There was once a time when cranberries weren’t everywhere, year round. Just a few decades ago, cranberry consumption was limited to canned jelled cranberry sauce at Thanksgiving dinner. Now cranberries in multiple forms are everywhere. And why not? They add interesting flavor, they’re a good source of several nutrients and polyphenols. And they’re heavily marketed as a health food.
Cranberries are almost inedible without added sweetener. They’re extremely bitter/sour. It’s amazing anyone ever thought to eat them in the first place. Native Americans were using cranberries as early as the 16th century, mixing them into other foods, sweetened with maple sugar or honey.
Nutritionally, cranberries are known for vitamin C content: a cup of whole cranberries has 14 mg of vitamin C, not too bad. They’re low calorie (46) and modest fiber (3.6 grams) with negligible amounts of protein and fat. The only other nutrient of any consequence would be vitamin K.
But few people eat a cup of whole fresh unsweetened cranberries. Most of our cranberry consumption now is outside the Thanksgiving season, as juice or dried berries, all typically sweetened. One-quarter cup of dried sweetened cranberries has 123 calories, most of it from added sugar.
The first significant health-related claim was suggestion that cranberry juice would “cure” or prevent urinary tract infections. A unique phenol in these berries seems to have anti-microbial activity. Other proposed health benefits include improved gut and cardiovascular health. No surprise: cranberries are now described as a “super fruit”. These cheerful red berries have gone from jelled canned sauce at Thanksgiving to year round “super fruit” in just a few years. It’s a marketing home run.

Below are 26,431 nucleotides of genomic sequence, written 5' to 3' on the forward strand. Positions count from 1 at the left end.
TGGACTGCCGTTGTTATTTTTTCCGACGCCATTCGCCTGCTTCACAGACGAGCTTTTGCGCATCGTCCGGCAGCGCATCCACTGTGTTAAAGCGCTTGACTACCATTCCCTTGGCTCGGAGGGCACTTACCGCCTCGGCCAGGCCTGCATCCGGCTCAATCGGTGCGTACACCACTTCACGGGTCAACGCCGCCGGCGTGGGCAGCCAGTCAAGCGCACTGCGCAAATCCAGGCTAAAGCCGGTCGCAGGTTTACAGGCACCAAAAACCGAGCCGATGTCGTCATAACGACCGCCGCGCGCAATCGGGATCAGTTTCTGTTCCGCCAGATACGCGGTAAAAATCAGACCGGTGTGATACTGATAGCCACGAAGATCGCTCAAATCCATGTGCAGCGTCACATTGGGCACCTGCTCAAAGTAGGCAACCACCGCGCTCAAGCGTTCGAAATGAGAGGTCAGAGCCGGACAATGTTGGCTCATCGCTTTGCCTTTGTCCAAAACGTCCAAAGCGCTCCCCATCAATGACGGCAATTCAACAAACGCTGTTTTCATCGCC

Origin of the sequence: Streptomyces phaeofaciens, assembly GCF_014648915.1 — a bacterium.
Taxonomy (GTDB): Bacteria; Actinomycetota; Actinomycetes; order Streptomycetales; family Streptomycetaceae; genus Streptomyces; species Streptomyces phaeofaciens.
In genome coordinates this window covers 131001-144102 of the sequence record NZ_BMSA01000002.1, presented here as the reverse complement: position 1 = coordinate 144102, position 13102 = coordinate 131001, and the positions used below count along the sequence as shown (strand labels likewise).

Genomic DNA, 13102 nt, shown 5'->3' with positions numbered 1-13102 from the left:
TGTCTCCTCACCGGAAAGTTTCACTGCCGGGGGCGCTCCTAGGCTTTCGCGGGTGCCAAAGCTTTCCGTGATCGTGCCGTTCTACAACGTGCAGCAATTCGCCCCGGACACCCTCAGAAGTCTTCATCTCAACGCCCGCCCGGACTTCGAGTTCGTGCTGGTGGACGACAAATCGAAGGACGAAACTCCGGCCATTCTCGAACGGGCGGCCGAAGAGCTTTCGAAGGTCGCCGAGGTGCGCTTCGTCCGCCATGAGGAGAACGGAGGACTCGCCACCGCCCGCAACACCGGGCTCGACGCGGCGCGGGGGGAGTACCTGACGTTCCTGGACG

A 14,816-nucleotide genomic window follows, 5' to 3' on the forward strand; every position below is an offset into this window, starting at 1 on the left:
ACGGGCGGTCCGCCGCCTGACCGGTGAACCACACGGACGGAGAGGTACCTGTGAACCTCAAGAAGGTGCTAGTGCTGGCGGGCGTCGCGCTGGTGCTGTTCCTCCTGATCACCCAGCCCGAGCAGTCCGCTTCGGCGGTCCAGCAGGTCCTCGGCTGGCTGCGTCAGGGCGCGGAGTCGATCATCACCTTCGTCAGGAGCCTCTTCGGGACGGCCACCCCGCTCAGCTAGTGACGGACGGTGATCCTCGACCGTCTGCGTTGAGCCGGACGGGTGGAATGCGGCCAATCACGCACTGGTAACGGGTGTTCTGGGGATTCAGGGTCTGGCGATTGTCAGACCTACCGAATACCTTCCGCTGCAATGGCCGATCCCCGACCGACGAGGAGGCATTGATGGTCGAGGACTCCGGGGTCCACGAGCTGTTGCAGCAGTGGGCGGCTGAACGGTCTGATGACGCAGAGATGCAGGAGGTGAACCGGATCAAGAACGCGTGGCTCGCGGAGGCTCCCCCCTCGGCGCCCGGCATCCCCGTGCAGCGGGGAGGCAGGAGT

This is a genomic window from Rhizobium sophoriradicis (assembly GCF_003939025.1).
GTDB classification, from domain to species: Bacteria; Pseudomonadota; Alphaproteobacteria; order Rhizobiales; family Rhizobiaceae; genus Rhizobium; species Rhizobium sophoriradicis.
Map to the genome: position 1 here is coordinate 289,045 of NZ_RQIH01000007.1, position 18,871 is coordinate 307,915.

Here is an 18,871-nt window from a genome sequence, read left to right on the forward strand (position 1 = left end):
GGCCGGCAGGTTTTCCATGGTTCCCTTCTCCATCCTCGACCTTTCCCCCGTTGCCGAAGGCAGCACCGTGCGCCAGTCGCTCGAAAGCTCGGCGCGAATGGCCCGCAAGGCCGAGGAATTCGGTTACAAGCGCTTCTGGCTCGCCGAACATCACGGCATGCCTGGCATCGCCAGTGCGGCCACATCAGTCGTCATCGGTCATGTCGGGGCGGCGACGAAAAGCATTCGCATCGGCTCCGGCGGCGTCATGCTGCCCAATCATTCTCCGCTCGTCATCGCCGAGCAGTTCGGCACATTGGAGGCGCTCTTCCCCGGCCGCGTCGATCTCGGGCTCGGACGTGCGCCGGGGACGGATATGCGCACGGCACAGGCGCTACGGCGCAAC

If you want to include cranberries in your diet year round, you could snack on dried cranberries, drink cranberry juice, or sprinkle dried berries on your cereal. Or you could cook. As I’ve mentioned previously, agricultural trade organizations can be great sources of recipes. This website has everything from cranberry meatballs to cocktails to chocolate cake. My preference is for entrees and salads and unique takes on cranberry sides for Thanksgiving or other holiday meals.
My favorite recipe remains one I use exclusively at Thanksgiving: Cranberry Orange Apple relish. It’s always a big hit. It’s a delightful tangy and refreshing addition to the heavier foods of holiday meals. I make enough to ensure leftovers for a couple of days. Be sure to make it a day ahead, as it improves as the fruit and sugar blends together.
Fresh Cranberry Relish
You'll need a food processor for this. Be sure to make it a day ahead to improve the flavor. I use a minimal amount of sugar. This might taste tart if you are used to foods being very sweet. Adjust sugar accordingly, but I don't advise adding a lot more.
- 1 12-oz bag of fresh cranberries, washed and picked over
- 3/4 to 1 cup sugar
- 1 orange, zested and peeled, finely mince the zest
- 1 large apple (or enough for at least 1-1/2 cups chopped apple)
- Step 1 Put the cleaned cranberries in a food processor and pulse briefly to roughly chop. Do Not overprices.
- Step 2 Put the chopped berries in a mixing bowl.
- Step 3 Separate the orange into sections and cut the pieces into 3-4 chunks each. Add to the cranberries.
- Step 4 Mix in the chopped apple.
- Step 5 Pour the sugar over the fruit, mix in.
- Step 6 Add the orange zest and mix.
- Step 7 Cover and refrigerate overnight. Mix again before serving.